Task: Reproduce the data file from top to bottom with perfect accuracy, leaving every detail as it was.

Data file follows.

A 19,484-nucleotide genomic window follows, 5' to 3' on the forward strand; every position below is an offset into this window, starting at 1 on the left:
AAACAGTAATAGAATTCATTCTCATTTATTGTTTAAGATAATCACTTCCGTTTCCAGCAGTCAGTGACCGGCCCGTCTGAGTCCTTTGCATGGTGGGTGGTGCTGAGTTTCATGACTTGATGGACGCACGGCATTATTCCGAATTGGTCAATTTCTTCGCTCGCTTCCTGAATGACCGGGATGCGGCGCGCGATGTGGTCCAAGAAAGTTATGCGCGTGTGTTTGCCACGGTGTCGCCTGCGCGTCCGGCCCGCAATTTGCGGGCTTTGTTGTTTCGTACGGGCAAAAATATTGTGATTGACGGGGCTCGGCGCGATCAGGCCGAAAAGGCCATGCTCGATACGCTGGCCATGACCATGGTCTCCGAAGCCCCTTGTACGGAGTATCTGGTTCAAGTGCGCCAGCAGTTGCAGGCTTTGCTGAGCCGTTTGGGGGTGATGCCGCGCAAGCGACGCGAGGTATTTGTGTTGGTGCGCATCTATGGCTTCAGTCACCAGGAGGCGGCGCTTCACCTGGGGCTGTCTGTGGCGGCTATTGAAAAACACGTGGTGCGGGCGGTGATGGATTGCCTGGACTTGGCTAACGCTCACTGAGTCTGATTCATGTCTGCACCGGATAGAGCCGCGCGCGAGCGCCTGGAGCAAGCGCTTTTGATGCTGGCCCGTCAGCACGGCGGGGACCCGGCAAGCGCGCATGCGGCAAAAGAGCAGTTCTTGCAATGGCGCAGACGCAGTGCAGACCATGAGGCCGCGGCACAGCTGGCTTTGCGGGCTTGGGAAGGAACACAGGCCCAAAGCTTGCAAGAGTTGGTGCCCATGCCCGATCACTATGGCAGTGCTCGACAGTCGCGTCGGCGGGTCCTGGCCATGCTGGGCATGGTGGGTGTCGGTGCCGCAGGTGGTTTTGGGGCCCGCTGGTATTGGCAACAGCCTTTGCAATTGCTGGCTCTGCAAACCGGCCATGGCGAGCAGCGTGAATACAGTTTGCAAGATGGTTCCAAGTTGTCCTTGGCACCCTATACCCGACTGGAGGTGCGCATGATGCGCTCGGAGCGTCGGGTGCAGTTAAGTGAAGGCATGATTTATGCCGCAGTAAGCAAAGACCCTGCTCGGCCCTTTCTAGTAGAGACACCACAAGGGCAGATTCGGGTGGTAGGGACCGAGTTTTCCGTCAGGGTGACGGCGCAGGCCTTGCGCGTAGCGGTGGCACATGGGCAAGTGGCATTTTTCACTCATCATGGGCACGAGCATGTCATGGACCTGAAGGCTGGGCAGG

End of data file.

A 19,484-nucleotide genomic window follows, 5' to 3' on the forward strand; every position below is an offset into this window, starting at 1 on the left:
AAACAGTAATAGAATTCATTCTCATTTATTGTTTAAGATAATCACTTCCGTTTCCAGCAGTCAGTGACCGGCCCGTCTGAGTCCTTTGCATGGTGGGTGGTGCTGAGTTTCATGACTTGATGGACGCACGGCATTATTCCGAATTGGTCAATTTCTTCGCTCGCTTCCTGAATGACCGGGATGCGGCGCGCGATGTGGTCCAAGAAAGTTATGCGCGTGTGTTTGCCACGGTGTCGCCTGCGCGTCCGGCCCGCAATTTGCGGGCTTTGTTGTTTCGTACGGGCAAAAATATTGTGATTGACGGGGCTCGGCGCGATCAGGCCGAAAAGGCCATGCTCGATACGCTGGCCATGACCATGGTCTCCGAAGCCCCTTGTACGGAGTATCTGGTTCAAGTGCGCCAGCAGTTGCAGGCTTTGCTGAGCCGTTTGGGGGTGATGCCGCGCAAGCGACGCGAGGTATTTGTGTTGGTGCGCATCTATGGCTTCAGTCACCAGGAGGCGGCGCTTCACCTGGGGCTGTCTGTGGCGGCTATTGAAAAACACGTGGTGCGGGCGGTGATGGATTGCCTGGACTTGGCTAACGCTCACTGAGTCTGATTCATGTCTGCACCGGATAGAGCCGCGCGCGAGCGCCTGGAGCAAGCGCTTTTGATGCTGGCCCGTCAGCACGGCGGGGACCCGGCAAGCGCGCATGCGGCAAAAGAGCAGTTCTTGCAATGGCGCAGACGCAGTGCAGACCATGAGGCCGCGGCACAGCTGGCTTTGCGGGCTTGGGAAGGAACACAGGCCCAAAGCTTGCAAGAGTTGGTGCCCATGCCCGATCACTATGGCAGTGCTCGACAGTCGCGTCGGCGGGTCCTGGCCATGCTGGGCATGGTGGGTGTCGGTGCCGCAGGTGGTTTTGGGGCCCGCTGGTATTGGCAACAGCCTTTGCAATTGCTGGCTCTGCAAACCGGCCATGGCGAGCAGCGTGAATACAGTTTGCAAGATGGTTCCAAGTTGTCCTTGGCACCCTATACCCGACTGGAGGTGCGCATGATGCGCTCGGAGCGTCGGGTGCAGTTAAGTGAAGGCATGATTTATGCCGCAGTAAGCAAAGACCCTGCTCGGCCCTTTCTAGTAGAGACACCACAAGGGCAGATTCGGGTGGTAGGGACCGAGTTTTCCGTCAGGGTGACGGCGCAGGCCTTGCGCGTAGCGGTGGCACATGGGCAAGTGGCATTTTTCACTCATCATGGGCACGAGCATGTCATGGACCTGAAGGCTGGGCAGG